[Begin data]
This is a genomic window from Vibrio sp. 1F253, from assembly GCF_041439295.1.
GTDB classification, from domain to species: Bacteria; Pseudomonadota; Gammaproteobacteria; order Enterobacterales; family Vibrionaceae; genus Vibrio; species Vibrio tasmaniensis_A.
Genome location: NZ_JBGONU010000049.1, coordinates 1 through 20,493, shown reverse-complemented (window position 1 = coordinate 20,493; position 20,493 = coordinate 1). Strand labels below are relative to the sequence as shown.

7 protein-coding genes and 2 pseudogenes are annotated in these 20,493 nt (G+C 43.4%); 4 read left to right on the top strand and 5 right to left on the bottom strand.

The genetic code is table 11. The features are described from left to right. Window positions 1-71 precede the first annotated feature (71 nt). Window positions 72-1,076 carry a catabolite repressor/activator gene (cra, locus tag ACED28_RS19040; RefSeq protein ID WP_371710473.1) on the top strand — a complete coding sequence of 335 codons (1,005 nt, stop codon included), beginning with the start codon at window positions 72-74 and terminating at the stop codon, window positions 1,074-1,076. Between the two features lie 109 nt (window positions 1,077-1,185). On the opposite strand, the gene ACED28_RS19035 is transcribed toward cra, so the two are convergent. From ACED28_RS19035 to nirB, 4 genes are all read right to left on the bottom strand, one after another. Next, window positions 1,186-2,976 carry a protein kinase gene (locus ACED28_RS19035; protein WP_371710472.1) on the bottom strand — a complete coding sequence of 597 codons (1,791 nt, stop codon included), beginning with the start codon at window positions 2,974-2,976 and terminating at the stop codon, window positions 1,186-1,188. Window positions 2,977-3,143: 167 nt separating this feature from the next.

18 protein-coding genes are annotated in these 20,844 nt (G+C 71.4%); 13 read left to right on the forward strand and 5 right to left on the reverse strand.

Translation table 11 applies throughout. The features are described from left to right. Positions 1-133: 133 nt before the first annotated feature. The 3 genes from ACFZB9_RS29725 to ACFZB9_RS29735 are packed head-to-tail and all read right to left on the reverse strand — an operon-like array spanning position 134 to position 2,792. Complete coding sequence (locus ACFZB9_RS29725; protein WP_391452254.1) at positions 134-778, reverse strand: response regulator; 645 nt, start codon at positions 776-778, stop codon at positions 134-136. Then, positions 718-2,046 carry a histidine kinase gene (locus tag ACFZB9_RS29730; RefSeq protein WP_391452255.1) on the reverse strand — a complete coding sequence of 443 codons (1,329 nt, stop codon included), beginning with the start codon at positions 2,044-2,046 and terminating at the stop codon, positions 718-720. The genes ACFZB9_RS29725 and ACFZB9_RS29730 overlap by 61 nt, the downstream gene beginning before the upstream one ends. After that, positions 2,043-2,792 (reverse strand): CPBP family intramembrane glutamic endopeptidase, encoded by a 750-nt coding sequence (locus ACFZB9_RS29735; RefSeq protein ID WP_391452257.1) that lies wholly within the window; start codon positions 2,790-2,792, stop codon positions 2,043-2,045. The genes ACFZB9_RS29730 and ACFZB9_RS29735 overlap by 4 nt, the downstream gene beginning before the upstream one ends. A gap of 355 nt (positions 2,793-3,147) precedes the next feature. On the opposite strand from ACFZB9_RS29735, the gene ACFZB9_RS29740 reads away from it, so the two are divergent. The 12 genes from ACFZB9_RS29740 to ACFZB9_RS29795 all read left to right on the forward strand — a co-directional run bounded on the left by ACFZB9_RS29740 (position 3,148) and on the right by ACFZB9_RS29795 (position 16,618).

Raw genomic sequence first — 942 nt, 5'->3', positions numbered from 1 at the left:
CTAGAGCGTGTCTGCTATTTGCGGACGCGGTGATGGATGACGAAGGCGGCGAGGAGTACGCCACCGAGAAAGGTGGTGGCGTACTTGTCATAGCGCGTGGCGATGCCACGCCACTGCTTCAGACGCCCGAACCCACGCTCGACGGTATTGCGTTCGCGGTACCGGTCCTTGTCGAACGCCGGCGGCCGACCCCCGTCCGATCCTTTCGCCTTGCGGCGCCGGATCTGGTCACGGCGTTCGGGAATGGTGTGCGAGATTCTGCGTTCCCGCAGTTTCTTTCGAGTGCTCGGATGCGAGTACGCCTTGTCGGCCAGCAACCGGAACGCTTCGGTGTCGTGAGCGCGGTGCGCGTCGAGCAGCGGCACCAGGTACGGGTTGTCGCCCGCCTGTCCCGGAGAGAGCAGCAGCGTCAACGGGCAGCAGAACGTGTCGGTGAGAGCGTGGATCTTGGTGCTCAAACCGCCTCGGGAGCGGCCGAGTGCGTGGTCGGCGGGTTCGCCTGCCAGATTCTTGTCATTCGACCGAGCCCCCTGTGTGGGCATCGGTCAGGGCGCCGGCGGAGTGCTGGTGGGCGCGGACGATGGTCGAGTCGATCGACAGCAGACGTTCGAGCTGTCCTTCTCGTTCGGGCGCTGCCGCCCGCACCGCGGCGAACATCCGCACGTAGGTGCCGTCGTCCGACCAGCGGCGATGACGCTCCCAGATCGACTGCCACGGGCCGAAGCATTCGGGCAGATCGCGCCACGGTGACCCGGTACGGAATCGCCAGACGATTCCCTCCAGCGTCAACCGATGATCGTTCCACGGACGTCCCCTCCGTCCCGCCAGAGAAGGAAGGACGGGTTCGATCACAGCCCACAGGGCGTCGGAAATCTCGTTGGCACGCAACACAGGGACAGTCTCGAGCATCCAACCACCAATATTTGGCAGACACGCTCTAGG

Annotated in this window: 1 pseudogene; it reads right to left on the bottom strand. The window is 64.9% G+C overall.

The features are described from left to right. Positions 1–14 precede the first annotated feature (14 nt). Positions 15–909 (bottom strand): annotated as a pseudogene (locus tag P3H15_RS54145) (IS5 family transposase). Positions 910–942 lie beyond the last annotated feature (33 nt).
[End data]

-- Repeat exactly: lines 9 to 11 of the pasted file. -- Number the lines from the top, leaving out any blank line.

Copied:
CTAGAGCGTGTCTGCTATTTGCGGACGCGGTGATGGATGACGAAGGCGGCGAGGAGTACGCCACCGAGAAAGGTGGTGGCGTACTTGTCATAGCGCGTGGCGATGCCACGCCACTGCTTCAGACGCCCGAACCCACGCTCGACGGTATTGCGTTCGCGGTACCGGTCCTTGTCGAACGCCGGCGGCCGACCCCCGTCCGATCCTTTCGCCTTGCGGCGCCGGATCTGGTCACGGCGTTCGGGAATGGTGTGCGAGATTCTGCGTTCCCGCAGTTTCTTTCGAGTGCTCGGATGCGAGTACGCCTTGTCGGCCAGCAACCGGAACGCTTCGGTGTCGTGAGCGCGGTGCGCGTCGAGCAGCGGCACCAGGTACGGGTTGTCGCCCGCCTGTCCCGGAGAGAGCAGCAGCGTCAACGGGCAGCAGAACGTGTCGGTGAGAGCGTGGATCTTGGTGCTCAAACCGCCTCGGGAGCGGCCGAGTGCGTGGTCGGCGGGTTCGCCTGCCAGATTCTTGTCATTCGACCGAGCCCCCTGTGTGGGCATCGGTCAGGGCGCCGGCGGAGTGCTGGTGGGCGCGGACGATGGTCGAGTCGATCGACAGCAGACGTTCGAGCTGTCCTTCTCGTTCGGGCGCTGCCGCCCGCACCGCGGCGAACATCCGCACGTAGGTGCCGTCGTCCGACCAGCGGCGATGACGCTCCCAGATCGACTGCCACGGGCCGAAGCATTCGGGCAGATCGCGCCACGGTGACCCGGTACGGAATCGCCAGACGATTCCCTCCAGCGTCAACCGATGATCGTTCCACGGACGTCCCCTCCGTCCCGCCAGAGAAGGAAGGACGGGTTCGATCACAGCCCACAGGGCGTCGGAAATCTCGTTGGCACGCAACACAGGGACAGTCTCGAGCATCCAACCACCAATATTTGGCAGACACGCTCTAGG

Annotated in this window: 1 pseudogene; it reads right to left on the bottom strand. The window is 64.9% G+C overall.

The features are described from left to right. Positions 1–14 precede the first annotated feature (14 nt). Positions 15–909 (bottom strand): annotated as a pseudogene (locus tag P3H15_RS54145) (IS5 family transposase). Positions 910–942 lie beyond the last annotated feature (33 nt).